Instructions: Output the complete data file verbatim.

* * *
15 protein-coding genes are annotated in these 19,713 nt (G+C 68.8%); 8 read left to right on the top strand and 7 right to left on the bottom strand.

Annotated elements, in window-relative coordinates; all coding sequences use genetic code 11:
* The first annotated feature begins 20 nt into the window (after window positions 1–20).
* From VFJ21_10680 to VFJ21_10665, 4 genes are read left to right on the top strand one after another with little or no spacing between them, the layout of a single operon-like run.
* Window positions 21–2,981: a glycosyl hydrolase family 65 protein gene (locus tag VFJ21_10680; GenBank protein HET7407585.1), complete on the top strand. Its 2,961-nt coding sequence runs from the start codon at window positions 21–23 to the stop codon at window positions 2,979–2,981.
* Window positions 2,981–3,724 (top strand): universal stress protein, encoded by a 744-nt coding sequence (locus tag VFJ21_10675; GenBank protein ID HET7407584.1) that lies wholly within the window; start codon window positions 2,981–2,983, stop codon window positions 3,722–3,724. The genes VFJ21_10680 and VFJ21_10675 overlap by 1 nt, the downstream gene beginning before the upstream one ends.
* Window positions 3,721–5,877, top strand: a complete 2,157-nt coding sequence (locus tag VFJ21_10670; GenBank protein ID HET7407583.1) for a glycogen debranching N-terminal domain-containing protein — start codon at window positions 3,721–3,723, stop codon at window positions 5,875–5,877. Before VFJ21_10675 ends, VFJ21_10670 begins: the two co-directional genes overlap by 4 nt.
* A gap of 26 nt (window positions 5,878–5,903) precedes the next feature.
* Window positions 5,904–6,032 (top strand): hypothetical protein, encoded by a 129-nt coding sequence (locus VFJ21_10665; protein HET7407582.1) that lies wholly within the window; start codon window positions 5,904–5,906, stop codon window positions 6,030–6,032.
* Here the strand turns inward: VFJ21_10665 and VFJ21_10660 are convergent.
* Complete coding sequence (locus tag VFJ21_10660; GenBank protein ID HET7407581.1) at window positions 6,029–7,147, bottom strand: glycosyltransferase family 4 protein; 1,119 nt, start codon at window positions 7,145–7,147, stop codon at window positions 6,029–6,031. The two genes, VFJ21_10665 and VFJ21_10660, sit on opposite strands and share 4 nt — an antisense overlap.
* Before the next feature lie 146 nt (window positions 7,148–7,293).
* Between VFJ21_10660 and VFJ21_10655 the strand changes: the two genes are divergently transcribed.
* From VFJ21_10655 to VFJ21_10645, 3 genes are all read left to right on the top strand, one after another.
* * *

15 protein-coding genes are annotated in these 19,713 nt (G+C 68.8%); 8 read left to right on the top strand and 7 right to left on the bottom strand.

Annotated elements, in window-relative coordinates; all coding sequences use genetic code 11:
* The first annotated feature begins 20 nt into the window (after window positions 1–20).
* From VFJ21_10680 to VFJ21_10665, 4 genes are read left to right on the top strand one after another with little or no spacing between them, the layout of a single operon-like run.
* Window positions 21–2,981: a glycosyl hydrolase family 65 protein gene (locus tag VFJ21_10680; GenBank protein HET7407585.1), complete on the top strand. Its 2,961-nt coding sequence runs from the start codon at window positions 21–23 to the stop codon at window positions 2,979–2,981.
* Window positions 2,981–3,724 (top strand): universal stress protein, encoded by a 744-nt coding sequence (locus tag VFJ21_10675; GenBank protein ID HET7407584.1) that lies wholly within the window; start codon window positions 2,981–2,983, stop codon window positions 3,722–3,724. The genes VFJ21_10680 and VFJ21_10675 overlap by 1 nt, the downstream gene beginning before the upstream one ends.
* Window positions 3,721–5,877, top strand: a complete 2,157-nt coding sequence (locus tag VFJ21_10670; GenBank protein ID HET7407583.1) for a glycogen debranching N-terminal domain-containing protein — start codon at window positions 3,721–3,723, stop codon at window positions 5,875–5,877. Before VFJ21_10675 ends, VFJ21_10670 begins: the two co-directional genes overlap by 4 nt.
* A gap of 26 nt (window positions 5,878–5,903) precedes the next feature.
* Window positions 5,904–6,032 (top strand): hypothetical protein, encoded by a 129-nt coding sequence (locus VFJ21_10665; protein HET7407582.1) that lies wholly within the window; start codon window positions 5,904–5,906, stop codon window positions 6,030–6,032.
* Here the strand turns inward: VFJ21_10665 and VFJ21_10660 are convergent.
* Complete coding sequence (locus tag VFJ21_10660; GenBank protein ID HET7407581.1) at window positions 6,029–7,147, bottom strand: glycosyltransferase family 4 protein; 1,119 nt, start codon at window positions 7,145–7,147, stop codon at window positions 6,029–6,031. The two genes, VFJ21_10665 and VFJ21_10660, sit on opposite strands and share 4 nt — an antisense overlap.
* Before the next feature lie 146 nt (window positions 7,148–7,293).
* Between VFJ21_10660 and VFJ21_10655 the strand changes: the two genes are divergently transcribed.
* From VFJ21_10655 to VFJ21_10645, 3 genes are all read left to right on the top strand, one after another.